The United States is laying the initial groundwork for talks to forge a free trade agreement with Southeast Asia, ahead of President Barack Obama's maiden trip to the region.
A senior US senator will propose a resolution on Tuesday encouraging Obama administration officials to initiate the negotiations, warning about competition from China and other powers who have already sealed pacts with the Association of Southeast Asian Nations.
"The United States should proceed to develop a comprehensive strategy toward engaging ASEAN in serious FTA discussions," said Senator Dick Lugar, the Republican party leader in the powerful Senate foreign relations committee.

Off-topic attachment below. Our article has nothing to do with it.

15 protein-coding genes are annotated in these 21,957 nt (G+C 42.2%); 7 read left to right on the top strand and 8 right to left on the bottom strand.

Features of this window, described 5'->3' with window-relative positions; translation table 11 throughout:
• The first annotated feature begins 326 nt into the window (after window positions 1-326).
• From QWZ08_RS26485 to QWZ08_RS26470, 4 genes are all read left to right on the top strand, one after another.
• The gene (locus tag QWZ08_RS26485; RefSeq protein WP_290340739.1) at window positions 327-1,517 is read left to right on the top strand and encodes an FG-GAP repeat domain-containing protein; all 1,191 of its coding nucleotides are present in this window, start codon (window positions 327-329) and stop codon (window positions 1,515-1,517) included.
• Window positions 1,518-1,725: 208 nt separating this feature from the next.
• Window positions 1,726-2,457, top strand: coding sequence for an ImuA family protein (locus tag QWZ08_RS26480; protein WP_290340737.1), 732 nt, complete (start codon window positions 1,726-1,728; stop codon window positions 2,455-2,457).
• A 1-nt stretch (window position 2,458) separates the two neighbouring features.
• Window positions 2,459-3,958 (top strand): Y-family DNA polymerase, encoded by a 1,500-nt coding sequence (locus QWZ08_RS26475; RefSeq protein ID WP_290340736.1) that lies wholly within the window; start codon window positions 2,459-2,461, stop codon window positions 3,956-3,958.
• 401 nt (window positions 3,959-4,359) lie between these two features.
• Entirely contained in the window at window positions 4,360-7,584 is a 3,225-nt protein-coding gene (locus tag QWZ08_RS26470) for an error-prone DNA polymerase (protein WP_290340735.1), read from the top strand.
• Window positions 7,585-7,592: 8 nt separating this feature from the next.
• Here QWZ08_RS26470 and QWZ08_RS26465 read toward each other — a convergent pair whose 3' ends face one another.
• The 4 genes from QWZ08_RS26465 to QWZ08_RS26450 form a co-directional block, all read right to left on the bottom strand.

Senator Dick Lugar admitted that the free trade endeavour would be "complex and have possible challenges to negotiation given the varying levels of economic development and open markets among ASEAN countries".
He pointed out that "China, India, Australia, New Zealand and South Korea have already finalised FTAs with ASEAN and are sharpening a competitive edge over the US in Southeast Asia".
President Obama will hold his first-ever official summit between a US president and leaders of the 10 ASEAN member states when he is in Singapore for the Asia Pacific Economic Cooperation forum in mid-November.